Not overruled or negatively treated on appealinfoCoverage
Court of Civil Appeals of Texas, San AntonioJun 4, 1952
265 S.W.2d 250 (Tex. Civ. App. 1952)

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No. 12407.

May 7, 1952. Rehearing Denied June 4, 1952.

Appeal from the District Court of Kendall County, Ross E. Doughty, J.

Morriss, Morriss, Boatwright Lewis, San Antonio, Carlos C. Ashley, Llano, for appellant.

Reynolds N. Cate, House, Mercer House, San Antonio, Gordon L. Hollon, Boerne, for appellees.

This is a plea of privilege suit wherein the court overruled appellant's plea to be sued in Edwards County, which is his residence. It presents the question, whether former Article 2007, Vernon's Ann.Civ.Stats., as amended by the Acts of 1939, 46th Leg. p. 204, has been superseded by Rule 86, Texas Rules of Civil Procedure, and if so whether the plaintiffs proved a trespass within the meaning of art. 1995, § 9, Vernon's Ann.Civ. Stats.

Plaintiffs filed their controverting affidavit within ten days, as required by Rule 86, but not within five days after appearance day, as required by Article 2007. The Constitution empowers the Supreme Court to make and establish rules of procedure. Art. 5, § 25, Tex.Const., Vernon's Ann.St. Article 1731, Vernon's Ann.Civ.Stats., further enables the court to make and enforce all necessary rules of procedure, and art. 1731a, Vernon's Ann.Civ.Stats., effective September, 1941, repeals 'all laws and parts of laws governing the practice and procedure in civil actions'. The Supreme Court is vested with 'full rule-making power', and the Supreme Court has already decided that all statutes relating to civil procedure have been repealed, including statutes enacted during the interim between the date of the rulemaking statute in 1939 and the effective date of the rules of the Supreme Court in 1941. Garrett v. Mercantile Bank at Dallas, 140 Tex. 394, 168 S.W.2d 636. Rule 86, rather than Article 2007, was the applicable procedure and it was correctly followed.

The remaining point is whether the facts support the trial court's order overruling defendant's plea of privilege. Defendant's point is that, as a matter of law, there is a total failure to prove a trespass, since the undisputed evidence shows that the automobile wreck between the two automobiles was the result of an unavoidable accident. The facts show that the defendant was proceeding along the highway in Kendall County at night, approaching the on-coming car. A third car pulled onto the highway from a cafe beside the road. Defendant applied his brakes and skidded 188 feet. About 125 feet of the skid marks were on his right-hand side of the road, and the balance of the marks were on the left-hand side of the road in the path of the on-coming car. The impact of the automobiles was on the defendant's left-hand side of the road. Defendant relied upon the defense of unavoidable accident and testified that his car made a sudden unexplained sharp turn to the left and that the force of the turn wrenched the wheel from his control. The trier of facts determined the matter of unavoidable accident against defendant's contentions, and we think the facts under many decisions are such as will support the trial court's judgment that a trespass was proved. Utz v. Michael, Tex.Civ.App., 227 S.W.2d 597; Hill v. Connors, Tex.Civ.App., 219 S.W.2d 587; Traylor v. Brentzel, Tex.Civ.App. 218 S.W.2d 261; Stovall v. Whatley, Tex.Civ.App. 183 S.W.2d 672; Columbian Fuel Corporation v. Summers, Tex.Civ.App., 134 S.W.2d 694; Stroud v. Smith, Tex.Civ.App., 119 S.W.2d 894.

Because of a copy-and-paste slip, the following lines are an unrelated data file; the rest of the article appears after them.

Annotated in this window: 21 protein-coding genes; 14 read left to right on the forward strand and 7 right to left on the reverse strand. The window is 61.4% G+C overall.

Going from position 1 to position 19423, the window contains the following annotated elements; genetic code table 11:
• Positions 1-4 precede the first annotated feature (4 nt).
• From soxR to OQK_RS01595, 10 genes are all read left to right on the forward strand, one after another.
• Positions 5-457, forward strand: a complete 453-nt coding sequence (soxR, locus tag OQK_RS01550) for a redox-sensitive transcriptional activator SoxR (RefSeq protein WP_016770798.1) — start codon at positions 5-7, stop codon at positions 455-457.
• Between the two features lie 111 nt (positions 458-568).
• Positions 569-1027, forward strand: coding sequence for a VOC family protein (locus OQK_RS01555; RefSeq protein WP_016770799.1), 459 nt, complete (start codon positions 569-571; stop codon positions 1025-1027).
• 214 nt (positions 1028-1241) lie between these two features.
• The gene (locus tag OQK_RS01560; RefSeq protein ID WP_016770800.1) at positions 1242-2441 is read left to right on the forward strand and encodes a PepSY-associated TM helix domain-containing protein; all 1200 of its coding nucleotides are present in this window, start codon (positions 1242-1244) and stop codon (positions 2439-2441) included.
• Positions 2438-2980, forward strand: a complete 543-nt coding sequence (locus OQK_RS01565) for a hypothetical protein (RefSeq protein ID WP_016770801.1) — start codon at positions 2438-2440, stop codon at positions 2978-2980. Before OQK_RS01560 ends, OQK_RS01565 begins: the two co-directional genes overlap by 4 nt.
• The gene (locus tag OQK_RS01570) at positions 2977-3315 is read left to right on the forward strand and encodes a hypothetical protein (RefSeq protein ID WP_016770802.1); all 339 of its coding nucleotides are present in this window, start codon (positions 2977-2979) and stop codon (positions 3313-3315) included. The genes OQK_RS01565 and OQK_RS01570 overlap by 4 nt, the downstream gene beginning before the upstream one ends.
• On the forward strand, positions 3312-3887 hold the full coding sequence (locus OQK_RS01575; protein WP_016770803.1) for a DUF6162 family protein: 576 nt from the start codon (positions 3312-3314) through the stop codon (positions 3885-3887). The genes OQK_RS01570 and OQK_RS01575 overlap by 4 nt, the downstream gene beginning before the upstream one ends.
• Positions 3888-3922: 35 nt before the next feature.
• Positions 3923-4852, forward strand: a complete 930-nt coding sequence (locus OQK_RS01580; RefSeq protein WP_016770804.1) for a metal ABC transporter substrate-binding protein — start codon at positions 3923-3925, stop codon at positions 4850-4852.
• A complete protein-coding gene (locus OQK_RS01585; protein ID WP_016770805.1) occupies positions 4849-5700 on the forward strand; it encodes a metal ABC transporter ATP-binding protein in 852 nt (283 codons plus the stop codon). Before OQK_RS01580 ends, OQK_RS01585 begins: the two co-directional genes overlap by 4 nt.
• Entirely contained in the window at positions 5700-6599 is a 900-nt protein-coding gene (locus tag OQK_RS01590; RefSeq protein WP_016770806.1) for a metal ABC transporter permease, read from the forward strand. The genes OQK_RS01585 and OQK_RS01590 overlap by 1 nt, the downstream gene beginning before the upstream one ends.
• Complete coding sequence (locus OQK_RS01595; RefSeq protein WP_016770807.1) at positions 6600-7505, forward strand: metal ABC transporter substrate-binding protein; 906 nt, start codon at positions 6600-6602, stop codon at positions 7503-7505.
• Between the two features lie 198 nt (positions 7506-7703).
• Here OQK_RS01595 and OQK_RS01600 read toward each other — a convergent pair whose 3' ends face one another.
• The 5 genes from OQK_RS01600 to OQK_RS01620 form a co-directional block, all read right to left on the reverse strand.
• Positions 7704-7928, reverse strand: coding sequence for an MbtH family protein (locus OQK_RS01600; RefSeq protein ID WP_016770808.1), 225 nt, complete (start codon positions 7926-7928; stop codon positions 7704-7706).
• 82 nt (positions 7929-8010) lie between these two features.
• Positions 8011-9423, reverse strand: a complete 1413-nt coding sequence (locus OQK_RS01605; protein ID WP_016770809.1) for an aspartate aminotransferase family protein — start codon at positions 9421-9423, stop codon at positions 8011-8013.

The judgment is affirmed.